A Systematic Review of Cultural Preferences for Receiving Medical “Bad News” in the United States


According to the dominant models of medical ethics in the United States and many Western countries, physician disclosure of information such as diagnosis, treatment options, and prognosis is considered an essential precondition for patient informed consent. While being consistent with the principle of patient autonomy stressed in many Western healthcare systems, full disclosure—particularly of life-threatening diagnoses and poor prognoses—is inconsistent with the cultural values of many ethnic communities within the United States. A systematic review of research examining cultural preferences for disclosure of medical “bad news” was conducted. Results suggested that cultural preferences are more heterogeneous than has often been portrayed. Particularly when communicating with patients and families from culturally and ethnically diverse backgrounds, health care professionals should ask about preferences for receiving medical information and making treatment decisions.

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Larkin, C. and Searight, H. (2014) A Systematic Review of Cultural Preferences for Receiving Medical “Bad News” in the United States. Health, 6, 2162-2173. doi: 10.4236/health.2014.616251.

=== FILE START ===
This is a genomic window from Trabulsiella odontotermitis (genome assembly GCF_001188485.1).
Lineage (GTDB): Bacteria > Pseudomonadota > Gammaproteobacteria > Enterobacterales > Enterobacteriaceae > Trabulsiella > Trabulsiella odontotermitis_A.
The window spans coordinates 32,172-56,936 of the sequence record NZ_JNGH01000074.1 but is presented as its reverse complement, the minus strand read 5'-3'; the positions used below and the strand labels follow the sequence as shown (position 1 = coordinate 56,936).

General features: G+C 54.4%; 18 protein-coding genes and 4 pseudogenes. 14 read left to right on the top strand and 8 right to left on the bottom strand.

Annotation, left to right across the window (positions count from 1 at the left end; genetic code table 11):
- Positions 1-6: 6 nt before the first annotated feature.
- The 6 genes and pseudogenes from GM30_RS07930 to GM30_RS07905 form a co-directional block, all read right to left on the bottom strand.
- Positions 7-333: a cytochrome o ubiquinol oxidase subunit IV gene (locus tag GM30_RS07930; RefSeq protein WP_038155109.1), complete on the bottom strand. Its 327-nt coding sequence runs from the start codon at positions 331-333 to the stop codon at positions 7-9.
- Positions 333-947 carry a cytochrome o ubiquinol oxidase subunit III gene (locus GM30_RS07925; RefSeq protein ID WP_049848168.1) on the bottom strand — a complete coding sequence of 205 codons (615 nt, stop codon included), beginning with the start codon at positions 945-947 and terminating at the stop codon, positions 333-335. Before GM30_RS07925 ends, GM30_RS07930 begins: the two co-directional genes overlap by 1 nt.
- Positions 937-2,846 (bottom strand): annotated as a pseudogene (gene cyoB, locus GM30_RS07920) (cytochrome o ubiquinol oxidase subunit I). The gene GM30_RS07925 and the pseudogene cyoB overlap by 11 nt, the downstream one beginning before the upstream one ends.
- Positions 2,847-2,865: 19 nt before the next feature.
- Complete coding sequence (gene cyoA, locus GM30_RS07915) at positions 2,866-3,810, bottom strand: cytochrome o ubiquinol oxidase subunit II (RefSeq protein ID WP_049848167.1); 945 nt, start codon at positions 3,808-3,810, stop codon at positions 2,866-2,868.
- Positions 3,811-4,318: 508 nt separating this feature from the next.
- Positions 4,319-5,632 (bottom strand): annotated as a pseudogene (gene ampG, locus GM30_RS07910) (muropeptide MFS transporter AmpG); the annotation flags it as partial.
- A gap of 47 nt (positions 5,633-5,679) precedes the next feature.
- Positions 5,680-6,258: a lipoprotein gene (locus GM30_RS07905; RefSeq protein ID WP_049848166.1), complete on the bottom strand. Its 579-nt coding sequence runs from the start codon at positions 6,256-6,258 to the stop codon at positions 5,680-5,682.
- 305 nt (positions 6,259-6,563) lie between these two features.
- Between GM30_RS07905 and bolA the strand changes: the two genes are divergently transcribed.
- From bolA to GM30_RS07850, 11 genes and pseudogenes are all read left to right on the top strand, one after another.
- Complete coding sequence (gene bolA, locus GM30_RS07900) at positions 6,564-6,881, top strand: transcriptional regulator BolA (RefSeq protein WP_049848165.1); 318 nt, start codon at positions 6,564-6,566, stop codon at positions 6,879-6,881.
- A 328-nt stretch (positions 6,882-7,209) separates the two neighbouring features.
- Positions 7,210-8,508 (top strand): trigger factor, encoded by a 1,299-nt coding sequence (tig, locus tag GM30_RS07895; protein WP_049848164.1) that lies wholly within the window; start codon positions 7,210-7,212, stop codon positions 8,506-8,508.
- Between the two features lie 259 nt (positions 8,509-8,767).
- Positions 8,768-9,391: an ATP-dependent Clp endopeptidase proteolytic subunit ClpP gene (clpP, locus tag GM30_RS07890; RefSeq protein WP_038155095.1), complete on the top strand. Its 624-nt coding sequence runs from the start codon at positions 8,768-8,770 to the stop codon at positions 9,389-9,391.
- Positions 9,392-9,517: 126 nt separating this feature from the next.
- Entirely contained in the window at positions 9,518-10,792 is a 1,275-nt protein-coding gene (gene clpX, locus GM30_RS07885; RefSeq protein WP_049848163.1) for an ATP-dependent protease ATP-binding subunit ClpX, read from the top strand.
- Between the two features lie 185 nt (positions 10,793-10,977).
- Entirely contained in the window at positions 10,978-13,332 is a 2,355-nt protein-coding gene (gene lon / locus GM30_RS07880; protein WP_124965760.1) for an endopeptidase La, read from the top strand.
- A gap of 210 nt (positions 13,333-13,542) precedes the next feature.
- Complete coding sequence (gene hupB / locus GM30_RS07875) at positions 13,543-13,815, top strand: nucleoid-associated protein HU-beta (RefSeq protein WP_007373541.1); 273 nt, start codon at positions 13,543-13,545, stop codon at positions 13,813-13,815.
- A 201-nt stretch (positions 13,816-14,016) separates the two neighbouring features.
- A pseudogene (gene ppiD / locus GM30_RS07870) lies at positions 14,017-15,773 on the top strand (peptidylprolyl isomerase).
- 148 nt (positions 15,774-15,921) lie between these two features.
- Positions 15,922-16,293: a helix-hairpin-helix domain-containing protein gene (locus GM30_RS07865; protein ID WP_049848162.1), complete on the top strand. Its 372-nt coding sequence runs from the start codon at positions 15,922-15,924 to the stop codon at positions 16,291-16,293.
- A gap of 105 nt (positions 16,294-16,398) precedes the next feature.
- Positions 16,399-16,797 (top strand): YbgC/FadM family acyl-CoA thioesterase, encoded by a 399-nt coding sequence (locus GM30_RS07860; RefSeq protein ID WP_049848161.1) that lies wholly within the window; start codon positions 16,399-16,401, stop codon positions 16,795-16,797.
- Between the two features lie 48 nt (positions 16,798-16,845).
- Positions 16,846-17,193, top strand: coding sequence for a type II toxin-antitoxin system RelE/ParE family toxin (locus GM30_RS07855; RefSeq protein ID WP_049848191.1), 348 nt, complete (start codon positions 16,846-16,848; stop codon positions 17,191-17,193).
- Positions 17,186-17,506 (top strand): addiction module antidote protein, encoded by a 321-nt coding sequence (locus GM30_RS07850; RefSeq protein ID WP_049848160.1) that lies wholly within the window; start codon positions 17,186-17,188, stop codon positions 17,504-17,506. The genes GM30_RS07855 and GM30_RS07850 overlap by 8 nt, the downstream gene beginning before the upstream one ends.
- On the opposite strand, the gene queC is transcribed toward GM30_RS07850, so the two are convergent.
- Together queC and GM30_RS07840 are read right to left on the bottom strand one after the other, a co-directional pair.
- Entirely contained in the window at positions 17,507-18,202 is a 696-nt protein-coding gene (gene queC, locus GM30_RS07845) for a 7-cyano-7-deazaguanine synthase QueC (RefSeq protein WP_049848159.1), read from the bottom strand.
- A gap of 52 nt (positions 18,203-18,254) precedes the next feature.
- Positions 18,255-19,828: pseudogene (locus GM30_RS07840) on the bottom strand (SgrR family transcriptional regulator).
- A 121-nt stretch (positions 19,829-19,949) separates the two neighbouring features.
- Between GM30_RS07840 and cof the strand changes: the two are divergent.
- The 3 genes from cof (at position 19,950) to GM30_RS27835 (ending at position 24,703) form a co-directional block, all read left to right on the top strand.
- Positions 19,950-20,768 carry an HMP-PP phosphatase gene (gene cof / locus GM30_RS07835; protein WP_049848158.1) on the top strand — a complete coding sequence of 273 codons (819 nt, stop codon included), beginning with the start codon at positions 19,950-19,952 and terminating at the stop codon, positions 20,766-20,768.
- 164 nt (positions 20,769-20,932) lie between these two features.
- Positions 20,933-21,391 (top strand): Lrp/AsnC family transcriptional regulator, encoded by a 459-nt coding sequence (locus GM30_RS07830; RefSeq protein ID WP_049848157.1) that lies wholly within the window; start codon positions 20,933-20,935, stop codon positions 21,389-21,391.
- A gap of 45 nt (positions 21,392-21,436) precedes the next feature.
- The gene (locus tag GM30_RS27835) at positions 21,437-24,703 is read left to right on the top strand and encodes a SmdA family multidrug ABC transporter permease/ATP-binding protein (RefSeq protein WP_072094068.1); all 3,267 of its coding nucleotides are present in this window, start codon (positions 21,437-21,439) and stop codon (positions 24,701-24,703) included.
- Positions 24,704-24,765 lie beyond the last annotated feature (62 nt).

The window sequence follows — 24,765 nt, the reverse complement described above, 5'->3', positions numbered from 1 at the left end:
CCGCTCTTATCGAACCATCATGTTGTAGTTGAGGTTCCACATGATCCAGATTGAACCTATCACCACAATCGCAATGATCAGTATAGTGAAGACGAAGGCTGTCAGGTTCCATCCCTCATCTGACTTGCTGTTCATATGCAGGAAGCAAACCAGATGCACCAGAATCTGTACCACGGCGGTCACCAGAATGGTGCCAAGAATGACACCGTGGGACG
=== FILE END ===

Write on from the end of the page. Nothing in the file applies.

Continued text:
1. Introduction

Technological and medical advances have led to a dramatic rise in life expectancy. Between 1980 and 2003, the average male life expectancy at birth increased by 4.8 years and the average female life expectancy increased by 2.7 years [1] . It was hypothesized that this increase in life expectancy would be accompanied by a decrease in the length of the morbid life [2] . However, this prediction has often been shown to be untrue. Instead, more patients are facing a gradual decline in health rather than sudden death [3] . In addition, medical technology has advanced to the point at which individual life may be prolonged—even in the face of terminal illness. These medical realities have led to increased attention to the ethical and legal aspects of end-of-life care.

In the United States, both law and the prevailing models of medical ethics stress individualism and autonomy. In terms of patients making decisions about their own medical treatment, true autonomy is predicated on being fully informed about one’s medical condition, its probable course, and treatment options. To this end, the United States healthcare system has developed a policy of full disclosure, even in cases of serious illness or “bad news”. “Bad news” is traditionally defined as any news that drastically and negatively alters the patient’s view of the future” [4] . In the U.S., this norm of medical disclosure is a relatively recent phenomenon. In 1961, 90% of physicians surveyed indicated that they would not disclose a cancer diagnosis to a patient. In 1979, there was almost a complete reversal with 97% of physicians indicating that they would inform a patient of a cancer diagnosis [5] [6] .